Excerpted from "A Picture Pleads for Peace," by Beverly Hills, in Liberty, 18 February 1939.
Bob Sherwood's Pulitzer Prize play was a strong attack on war, on jingoism, on dictator egomaniacs -- and it pictured, from a lonely mountain resort in the Italian Alps, how a strange and variegated assortment of guests reacted to the sudden outbreak of a new world conflagration. Now the location is Nowhere -- in brief, the mythical-kingdom idea carried to a new high -- and I mean high. The natives speak ESPERANTO, and the film is a guarded plea for peace.
In what was the small Hotel Monte Gabriele you still find Harry Van, honky-tonk Vaudeville entertainer, and his travelling troupe, Les Blondes, otherwise six dancing girls. Present, too, is a Russian countess, mistress of a prosperous international munitions and poison-gas seller. Besides the dealer in death, there is a German scientist anxious to get back to his laboratories, a French pacifist confused by the world's collapse, and a motley assortment of others...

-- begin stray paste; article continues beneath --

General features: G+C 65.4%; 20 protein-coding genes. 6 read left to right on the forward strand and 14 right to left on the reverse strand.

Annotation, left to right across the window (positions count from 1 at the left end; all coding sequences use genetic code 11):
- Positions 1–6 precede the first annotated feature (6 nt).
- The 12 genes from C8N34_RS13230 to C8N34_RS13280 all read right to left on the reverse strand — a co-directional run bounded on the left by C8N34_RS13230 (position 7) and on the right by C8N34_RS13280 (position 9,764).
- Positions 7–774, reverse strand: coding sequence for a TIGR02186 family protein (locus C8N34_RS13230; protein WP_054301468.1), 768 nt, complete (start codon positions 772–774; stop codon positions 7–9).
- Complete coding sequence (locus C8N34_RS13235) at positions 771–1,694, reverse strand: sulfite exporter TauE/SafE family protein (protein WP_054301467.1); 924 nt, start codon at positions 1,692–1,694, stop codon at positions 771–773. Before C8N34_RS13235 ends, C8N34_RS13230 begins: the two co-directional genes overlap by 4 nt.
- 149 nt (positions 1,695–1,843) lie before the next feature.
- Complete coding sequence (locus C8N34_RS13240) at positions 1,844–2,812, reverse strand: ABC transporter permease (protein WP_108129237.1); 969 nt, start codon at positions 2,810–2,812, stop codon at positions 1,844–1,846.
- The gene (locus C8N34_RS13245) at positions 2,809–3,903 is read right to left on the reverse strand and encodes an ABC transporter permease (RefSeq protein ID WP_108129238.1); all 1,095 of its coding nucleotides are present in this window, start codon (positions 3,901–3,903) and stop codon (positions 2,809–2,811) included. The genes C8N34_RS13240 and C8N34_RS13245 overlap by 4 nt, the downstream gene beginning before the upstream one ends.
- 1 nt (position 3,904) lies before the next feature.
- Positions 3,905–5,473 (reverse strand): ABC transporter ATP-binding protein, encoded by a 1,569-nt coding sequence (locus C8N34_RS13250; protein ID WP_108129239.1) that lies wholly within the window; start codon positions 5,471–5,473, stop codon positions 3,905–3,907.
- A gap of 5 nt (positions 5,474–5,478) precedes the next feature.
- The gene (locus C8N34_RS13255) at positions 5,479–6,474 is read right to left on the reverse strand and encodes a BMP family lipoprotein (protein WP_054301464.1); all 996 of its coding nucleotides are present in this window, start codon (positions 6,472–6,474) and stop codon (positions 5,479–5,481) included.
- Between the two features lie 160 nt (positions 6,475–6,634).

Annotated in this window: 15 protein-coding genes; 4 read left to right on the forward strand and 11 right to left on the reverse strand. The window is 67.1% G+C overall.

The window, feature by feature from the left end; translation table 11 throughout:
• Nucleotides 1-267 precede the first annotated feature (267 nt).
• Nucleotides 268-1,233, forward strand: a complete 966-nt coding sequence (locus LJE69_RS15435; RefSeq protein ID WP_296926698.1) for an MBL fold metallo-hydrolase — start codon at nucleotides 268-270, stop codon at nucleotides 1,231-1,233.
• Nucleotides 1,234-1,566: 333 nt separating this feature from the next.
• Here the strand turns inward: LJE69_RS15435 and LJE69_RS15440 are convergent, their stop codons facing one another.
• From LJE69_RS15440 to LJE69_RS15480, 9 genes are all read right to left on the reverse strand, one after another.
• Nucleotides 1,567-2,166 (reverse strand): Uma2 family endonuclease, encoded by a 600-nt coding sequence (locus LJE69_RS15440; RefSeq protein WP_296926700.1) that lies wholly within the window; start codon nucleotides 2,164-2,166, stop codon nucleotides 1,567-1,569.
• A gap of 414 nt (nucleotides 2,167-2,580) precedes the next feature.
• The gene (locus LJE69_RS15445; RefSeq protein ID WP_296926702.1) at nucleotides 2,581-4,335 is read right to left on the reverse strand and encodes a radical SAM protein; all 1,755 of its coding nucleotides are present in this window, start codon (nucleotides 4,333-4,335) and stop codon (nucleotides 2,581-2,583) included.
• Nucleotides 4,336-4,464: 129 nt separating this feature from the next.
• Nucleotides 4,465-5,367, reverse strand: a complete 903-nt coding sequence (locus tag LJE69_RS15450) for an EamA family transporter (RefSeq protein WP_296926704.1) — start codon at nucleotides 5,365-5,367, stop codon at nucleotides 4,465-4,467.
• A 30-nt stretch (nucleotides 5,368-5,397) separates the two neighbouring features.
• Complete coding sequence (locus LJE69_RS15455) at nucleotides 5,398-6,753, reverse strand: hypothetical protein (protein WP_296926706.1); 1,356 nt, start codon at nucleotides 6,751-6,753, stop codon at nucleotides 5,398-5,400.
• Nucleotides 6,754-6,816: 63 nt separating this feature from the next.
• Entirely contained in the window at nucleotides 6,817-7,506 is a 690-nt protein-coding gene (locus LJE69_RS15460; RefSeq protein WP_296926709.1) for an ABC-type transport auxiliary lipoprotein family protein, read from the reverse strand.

The ESPERANTO chatter was supervised personally by Joseph R. Scherer, president of the Esperanto Association of North America.
[To read another review of this movie, see Ravo de l' Idioto.]